You can deliver an enthusiastic yes, or you can explain why you’re not the right person for the role but can help the young person think it through and find someone who is a good match (assuming you can actually provide this sort of assistance). There is also a third option that allows you to treat the request with the seriousness it deserves. If, whether for personal or professional reasons, you just can’t serve as a mentor or offer the young person help in finding one, be direct and explain why in as much detail as the situation allows. In this circumstance, as in many others, a short no is better than a long maybe.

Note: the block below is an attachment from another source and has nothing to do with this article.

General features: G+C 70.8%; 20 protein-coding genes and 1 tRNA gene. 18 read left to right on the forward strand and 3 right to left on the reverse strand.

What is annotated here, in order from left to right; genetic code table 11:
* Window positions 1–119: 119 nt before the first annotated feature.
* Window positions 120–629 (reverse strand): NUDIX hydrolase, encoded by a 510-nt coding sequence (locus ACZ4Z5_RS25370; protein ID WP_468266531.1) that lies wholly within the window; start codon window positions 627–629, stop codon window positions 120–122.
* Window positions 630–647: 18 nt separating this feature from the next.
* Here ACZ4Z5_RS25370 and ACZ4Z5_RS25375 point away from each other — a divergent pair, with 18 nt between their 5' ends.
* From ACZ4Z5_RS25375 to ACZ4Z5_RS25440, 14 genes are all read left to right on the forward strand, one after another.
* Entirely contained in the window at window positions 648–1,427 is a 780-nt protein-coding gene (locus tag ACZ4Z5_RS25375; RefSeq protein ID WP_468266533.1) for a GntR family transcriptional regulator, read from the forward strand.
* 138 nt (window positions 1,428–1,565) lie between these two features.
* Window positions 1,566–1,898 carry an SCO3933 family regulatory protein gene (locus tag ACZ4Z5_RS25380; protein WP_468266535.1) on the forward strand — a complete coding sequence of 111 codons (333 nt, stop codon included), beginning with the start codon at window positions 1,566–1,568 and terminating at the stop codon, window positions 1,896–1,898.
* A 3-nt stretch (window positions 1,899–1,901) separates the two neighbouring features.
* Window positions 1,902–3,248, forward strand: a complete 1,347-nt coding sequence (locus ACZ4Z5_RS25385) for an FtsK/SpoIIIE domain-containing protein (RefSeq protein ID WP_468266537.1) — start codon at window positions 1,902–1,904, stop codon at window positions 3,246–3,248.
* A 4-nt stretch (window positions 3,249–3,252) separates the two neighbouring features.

Sometimes the best mentor is one young people already know and have recruited. There is growing evidence to suggest that this approach can be even more effective than formal mentoring.[faq category=83 template=accordion]
Once you do and have made an assessment of the obligations such a role will entail and whether you can fulfill them, you have two equally good options.
Your first response should be to say that you are honored. Treat the request with the responsiveness and respect it deserves, letting the young person know that you are pleased to be asked and want to know more about what he or she has in mind.